Our Blog

The Future of Work Part 1: Read this before you require people to come back to the office

Amanda is a talent- and organizational development-focused consultant working in the education sector at Education First, and Lily is the Chief People Officer at Silverchair, a platform company hosting content for scholarly and professional publishers. We’re former colleagues who each served in the Talent function at Education First, and we are kindred spirits when it comes to our convictions about what it should feel like to work at a place. We follow the research about what conditions organizations must put in place for their people to do their best work, and we believe in the power of listening, empathy and staying curious as we navigate what work and the workplace means now, in 2021, and beyond.

Heavily driven by the pandemic, people leaders everywhere are being called upon to revisit even the most basic choices about workplace design. Everything we believed to be true about how to design and lead thriving workforces is being challenged. We have been tracking those conversations while at the same time implementing significant changes in our own workplaces.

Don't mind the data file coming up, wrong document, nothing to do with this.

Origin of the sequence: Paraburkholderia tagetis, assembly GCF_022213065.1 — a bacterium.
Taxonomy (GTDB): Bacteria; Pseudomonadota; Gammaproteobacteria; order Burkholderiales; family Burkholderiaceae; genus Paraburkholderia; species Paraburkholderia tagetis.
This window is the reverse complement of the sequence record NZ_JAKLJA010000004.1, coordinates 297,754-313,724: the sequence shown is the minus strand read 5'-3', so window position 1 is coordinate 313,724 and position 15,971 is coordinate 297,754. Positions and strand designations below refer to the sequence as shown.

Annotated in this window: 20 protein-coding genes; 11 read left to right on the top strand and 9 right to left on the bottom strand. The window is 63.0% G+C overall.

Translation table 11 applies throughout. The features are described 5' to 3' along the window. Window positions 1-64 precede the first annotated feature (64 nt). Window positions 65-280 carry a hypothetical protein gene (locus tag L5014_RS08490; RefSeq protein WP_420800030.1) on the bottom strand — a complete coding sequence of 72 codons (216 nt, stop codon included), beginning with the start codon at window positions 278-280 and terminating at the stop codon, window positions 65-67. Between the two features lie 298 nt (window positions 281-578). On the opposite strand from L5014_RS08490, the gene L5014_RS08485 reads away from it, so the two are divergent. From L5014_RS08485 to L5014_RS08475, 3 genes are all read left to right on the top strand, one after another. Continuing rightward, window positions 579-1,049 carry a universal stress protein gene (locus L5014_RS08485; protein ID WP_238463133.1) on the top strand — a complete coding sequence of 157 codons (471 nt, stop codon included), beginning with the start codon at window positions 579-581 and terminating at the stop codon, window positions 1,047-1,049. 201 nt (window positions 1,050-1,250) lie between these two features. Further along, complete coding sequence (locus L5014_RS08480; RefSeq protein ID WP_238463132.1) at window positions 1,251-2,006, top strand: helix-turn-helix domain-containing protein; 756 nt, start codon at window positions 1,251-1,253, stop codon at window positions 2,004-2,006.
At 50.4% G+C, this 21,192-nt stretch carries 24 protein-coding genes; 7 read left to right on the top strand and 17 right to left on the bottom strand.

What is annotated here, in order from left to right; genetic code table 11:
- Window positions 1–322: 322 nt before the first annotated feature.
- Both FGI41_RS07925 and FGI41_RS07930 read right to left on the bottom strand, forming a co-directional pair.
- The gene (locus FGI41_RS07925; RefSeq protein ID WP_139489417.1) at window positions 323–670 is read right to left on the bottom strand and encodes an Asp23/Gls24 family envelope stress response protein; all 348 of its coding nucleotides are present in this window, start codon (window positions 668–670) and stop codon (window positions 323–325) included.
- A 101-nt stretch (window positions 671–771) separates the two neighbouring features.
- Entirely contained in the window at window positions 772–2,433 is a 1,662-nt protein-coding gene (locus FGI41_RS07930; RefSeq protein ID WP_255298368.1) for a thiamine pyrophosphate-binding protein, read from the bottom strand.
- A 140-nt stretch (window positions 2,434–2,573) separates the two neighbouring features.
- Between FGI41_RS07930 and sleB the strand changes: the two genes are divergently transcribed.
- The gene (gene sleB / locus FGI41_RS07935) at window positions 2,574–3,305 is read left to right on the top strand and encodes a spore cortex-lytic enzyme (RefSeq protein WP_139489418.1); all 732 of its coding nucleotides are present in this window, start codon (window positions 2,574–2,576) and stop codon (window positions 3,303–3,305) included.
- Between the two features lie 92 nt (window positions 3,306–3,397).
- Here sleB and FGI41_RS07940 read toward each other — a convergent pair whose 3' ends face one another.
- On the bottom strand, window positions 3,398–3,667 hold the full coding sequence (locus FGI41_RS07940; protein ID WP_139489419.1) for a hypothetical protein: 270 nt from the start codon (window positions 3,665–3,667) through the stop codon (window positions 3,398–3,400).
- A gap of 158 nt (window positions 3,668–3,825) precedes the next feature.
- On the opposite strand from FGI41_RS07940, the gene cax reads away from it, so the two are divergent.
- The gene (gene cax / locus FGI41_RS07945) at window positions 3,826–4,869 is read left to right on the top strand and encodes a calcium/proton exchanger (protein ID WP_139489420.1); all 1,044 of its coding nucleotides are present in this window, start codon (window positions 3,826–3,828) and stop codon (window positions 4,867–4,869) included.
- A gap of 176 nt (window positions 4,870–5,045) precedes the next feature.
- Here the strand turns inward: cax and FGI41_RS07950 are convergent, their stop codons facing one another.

Because we are already living into these dilemmas and decisions, we have developed an informed point of view about the promises organizations and their leaders should be making to their teams and what accountability they should be expecting in turn.

In this three-part series, we will share what is influencing us most as we curate relevant resources and do this work ourselves. Our hope is that what we have learned will help accelerate your process and contribute to our collective wisdom about how organizations should be reshaping their work norms and practices.


In 2020 we had to shift on the fly to working from home, with little warning or preparation. You and your employees spent a good part of the year making those adjustments. Now we are facing choices about whether and how to return to in-person work. But we don’t need to shift on the fly this time; we can do it thoughtfully and deliberately. 

Although we don’t know exactly what the future of the workplace will look like, we do know that we can’t simply default to what we had before. In a recent article published in The Harvard Business Review, remote workplace expert Lynda Graton wrote, “[G]iven the astonishing speed with which companies have adopted the technology of virtual work, and the extent to which most employees don’t want to revert to past ways of working, [executives are] seeing a once-in-a-lifetime opportunity to reset work using a hybrid model—one that, if we can get it right, will allow us to make our work lives more purposeful, productive, agile and flexible.”

We couldn’t agree more. The truth is, our pre-pandemic workplace norms were far from perfect. Employees struggled to balance personal and professional commitments and the type of flexibility we now accept as the norm was at a premium. Although we can now see how little sense it makes to require in-office work in the name of productivity, employers previously did not have a compelling reason to change.2